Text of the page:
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Near North Side, River North

Pedicab Crackdown Would Limit Rides At Navy Pier, But Drivers Say It Would Be ‘Devastating’ For Business

If approved, pedicabs would not be allowed to operate 6 p.m.-9 a.m. at the tourist hot spot.

A pedicab driver on the Lakeshore path about to exit at Navy Pier to drop off riders on July 22, 2022.
Melody Mercado, Block Club Chicago
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Editor’s note: A previous version of this story misstated the boundaries for the proposed pedicab ban. The story has been updated to correctly reflect where pedicabs would be restricted.

DOWNTOWN — A Downtown alderman wants to crack down on pedicab services in an ordinance that would eliminate ride service after 6 p.m. at Navy Pier.

Ald. Brendan Reilly (42nd) introduced the ordinance last week. If approved, the ban on pedicabs would be in effect 6 p.m.-9 a.m. in the area bounded by Ohio Street, Lake Michigan, the Chicago River and DuSable Lake Shore Drive, which encompasses the boundaries of Navy Pier.

Reilly did not respond to a request for comment, but he wrote on Twitter he introduced the ordinance on behalf of Navy Pier “because they are having a real problem with a glut of pedicabs taking over infrastructure primarily intended for pedestrians.”

“They’d prefer people use their trolleys, CTA or Divvy bikes. It’s not about prioritizing cars, it’s about deprioritizing pedicabs that clutter sidewalks and curb lanes,” Reilly tweeted.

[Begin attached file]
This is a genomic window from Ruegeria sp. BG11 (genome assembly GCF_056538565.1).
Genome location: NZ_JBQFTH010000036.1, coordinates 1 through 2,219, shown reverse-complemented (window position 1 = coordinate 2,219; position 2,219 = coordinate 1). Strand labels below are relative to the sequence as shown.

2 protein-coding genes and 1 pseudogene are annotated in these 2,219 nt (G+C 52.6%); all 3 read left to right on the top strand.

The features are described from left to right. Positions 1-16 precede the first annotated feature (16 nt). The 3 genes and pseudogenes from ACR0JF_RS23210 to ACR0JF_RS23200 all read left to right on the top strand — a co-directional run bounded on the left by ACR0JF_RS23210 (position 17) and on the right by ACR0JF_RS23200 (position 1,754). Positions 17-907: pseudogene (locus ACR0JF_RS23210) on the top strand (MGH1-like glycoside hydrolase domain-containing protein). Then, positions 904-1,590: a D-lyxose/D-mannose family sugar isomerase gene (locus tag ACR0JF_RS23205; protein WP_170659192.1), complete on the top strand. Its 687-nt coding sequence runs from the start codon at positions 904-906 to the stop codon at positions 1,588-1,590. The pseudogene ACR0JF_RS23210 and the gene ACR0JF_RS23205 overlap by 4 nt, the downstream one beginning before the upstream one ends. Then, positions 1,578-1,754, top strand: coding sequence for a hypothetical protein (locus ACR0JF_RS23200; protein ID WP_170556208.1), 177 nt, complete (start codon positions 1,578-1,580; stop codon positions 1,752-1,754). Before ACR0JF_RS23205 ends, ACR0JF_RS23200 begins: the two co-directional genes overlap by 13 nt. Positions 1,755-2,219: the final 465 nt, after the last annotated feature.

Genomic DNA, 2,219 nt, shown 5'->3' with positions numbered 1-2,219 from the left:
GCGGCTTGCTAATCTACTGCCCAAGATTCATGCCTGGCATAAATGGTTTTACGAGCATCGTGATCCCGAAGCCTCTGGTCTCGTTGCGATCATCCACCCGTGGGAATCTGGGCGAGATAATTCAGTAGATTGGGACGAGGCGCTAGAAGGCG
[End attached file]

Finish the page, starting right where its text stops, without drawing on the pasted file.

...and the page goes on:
Navy Pier officials said in a statement they have received complaints from customers about pedicabs “driving near them while they are walking to get on the pier” and on-site security has witnessed incidents involving pedicab drivers.

“Our security team has seen pedicabs striking one another, driving upon sidewalks and bumping into patrons, as well,” spokesperson Felicia Bolton said. “We believe this ordinance will help pedicabs, vehicles and pedestrians remain safe while traveling in that area.”

But pedicab drivers said they are being unfairly targeted in one of the most profitable areas for pedicab service in the city.

The ordinance “would be really devastating. It would certainly cut a huge chunk out of my pay,” said pedicab driver Michael Donatuti.

Most pedicab drivers wait in a line off the pier’s bike and pedestrian exit of the lakeshore path. They pick up riders headed to other Downtown hot spots off the path or drive customers to and from hotels.

Rides are especially in-demand during Wednesday and Saturday night fireworks, Donatuti said. Not being able to access the roads adjacent to the pier would make drivers backtrack through the lakeshore path, taking away the convenience of a quick ride.

“It would be tough,” Donatuti said.

Donatuti said the majority of his riders are families and older people who have trouble walking long distances to get to Navy Pier from other Downtown landmarks.

“Our relationship with Navy Pier is symbiotic in a way … we bring them tons of customers,” Donatuti said.

A video from a Navy Pier spokesperson shows pedicab drivers and pedestrians near the entrance to the lakeshore path, which pedicab drivers are allowed to use as an entrance and exit to the pier.